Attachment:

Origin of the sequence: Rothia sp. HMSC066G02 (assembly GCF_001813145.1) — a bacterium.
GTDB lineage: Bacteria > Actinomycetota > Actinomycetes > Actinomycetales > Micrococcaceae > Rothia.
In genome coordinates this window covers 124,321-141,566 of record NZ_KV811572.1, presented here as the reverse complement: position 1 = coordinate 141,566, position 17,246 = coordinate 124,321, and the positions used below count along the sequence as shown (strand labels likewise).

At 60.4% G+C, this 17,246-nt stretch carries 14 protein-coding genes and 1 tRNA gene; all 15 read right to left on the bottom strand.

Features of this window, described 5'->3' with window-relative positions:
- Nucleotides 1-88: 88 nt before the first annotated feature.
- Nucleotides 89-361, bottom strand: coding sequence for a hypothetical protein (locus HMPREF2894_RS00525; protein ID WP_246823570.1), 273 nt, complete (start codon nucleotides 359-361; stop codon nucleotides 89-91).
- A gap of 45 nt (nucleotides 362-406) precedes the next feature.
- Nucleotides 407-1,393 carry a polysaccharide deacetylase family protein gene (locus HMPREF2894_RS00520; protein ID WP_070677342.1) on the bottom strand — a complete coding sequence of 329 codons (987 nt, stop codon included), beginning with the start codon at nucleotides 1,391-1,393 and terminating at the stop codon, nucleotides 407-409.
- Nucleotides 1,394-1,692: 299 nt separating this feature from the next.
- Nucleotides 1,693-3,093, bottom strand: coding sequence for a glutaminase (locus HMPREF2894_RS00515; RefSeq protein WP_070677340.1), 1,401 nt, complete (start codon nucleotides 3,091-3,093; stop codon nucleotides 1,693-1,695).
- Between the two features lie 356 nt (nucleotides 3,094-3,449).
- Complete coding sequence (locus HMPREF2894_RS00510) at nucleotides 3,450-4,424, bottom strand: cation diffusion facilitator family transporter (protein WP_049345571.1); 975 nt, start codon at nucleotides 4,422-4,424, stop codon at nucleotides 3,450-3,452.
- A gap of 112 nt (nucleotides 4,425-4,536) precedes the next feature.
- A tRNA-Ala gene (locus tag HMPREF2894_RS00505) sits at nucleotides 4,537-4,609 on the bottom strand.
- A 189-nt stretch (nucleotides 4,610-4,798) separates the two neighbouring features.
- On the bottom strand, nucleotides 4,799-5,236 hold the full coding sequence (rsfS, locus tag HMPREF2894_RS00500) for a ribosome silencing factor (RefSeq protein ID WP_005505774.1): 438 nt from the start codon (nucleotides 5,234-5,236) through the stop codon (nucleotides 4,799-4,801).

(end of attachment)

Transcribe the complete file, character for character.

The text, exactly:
Origin of the sequence: Rothia sp. HMSC066G02 (assembly GCF_001813145.1) — a bacterium.
GTDB lineage: Bacteria > Actinomycetota > Actinomycetes > Actinomycetales > Micrococcaceae > Rothia.
In genome coordinates this window covers 124,321-141,566 of record NZ_KV811572.1, presented here as the reverse complement: position 1 = coordinate 141,566, position 17,246 = coordinate 124,321, and the positions used below count along the sequence as shown (strand labels likewise).

At 60.4% G+C, this 17,246-nt stretch carries 14 protein-coding genes and 1 tRNA gene; all 15 read right to left on the bottom strand.

Features of this window, described 5'->3' with window-relative positions:
- Nucleotides 1-88: 88 nt before the first annotated feature.
- Nucleotides 89-361, bottom strand: coding sequence for a hypothetical protein (locus HMPREF2894_RS00525; protein ID WP_246823570.1), 273 nt, complete (start codon nucleotides 359-361; stop codon nucleotides 89-91).
- A gap of 45 nt (nucleotides 362-406) precedes the next feature.
- Nucleotides 407-1,393 carry a polysaccharide deacetylase family protein gene (locus HMPREF2894_RS00520; protein ID WP_070677342.1) on the bottom strand — a complete coding sequence of 329 codons (987 nt, stop codon included), beginning with the start codon at nucleotides 1,391-1,393 and terminating at the stop codon, nucleotides 407-409.
- Nucleotides 1,394-1,692: 299 nt separating this feature from the next.
- Nucleotides 1,693-3,093, bottom strand: coding sequence for a glutaminase (locus HMPREF2894_RS00515; RefSeq protein WP_070677340.1), 1,401 nt, complete (start codon nucleotides 3,091-3,093; stop codon nucleotides 1,693-1,695).
- Between the two features lie 356 nt (nucleotides 3,094-3,449).
- Complete coding sequence (locus HMPREF2894_RS00510) at nucleotides 3,450-4,424, bottom strand: cation diffusion facilitator family transporter (protein WP_049345571.1); 975 nt, start codon at nucleotides 4,422-4,424, stop codon at nucleotides 3,450-3,452.
- A gap of 112 nt (nucleotides 4,425-4,536) precedes the next feature.
- A tRNA-Ala gene (locus tag HMPREF2894_RS00505) sits at nucleotides 4,537-4,609 on the bottom strand.
- A 189-nt stretch (nucleotides 4,610-4,798) separates the two neighbouring features.
- On the bottom strand, nucleotides 4,799-5,236 hold the full coding sequence (rsfS, locus tag HMPREF2894_RS00500) for a ribosome silencing factor (RefSeq protein ID WP_005505774.1): 438 nt from the start codon (nucleotides 5,234-5,236) through the stop codon (nucleotides 4,799-4,801).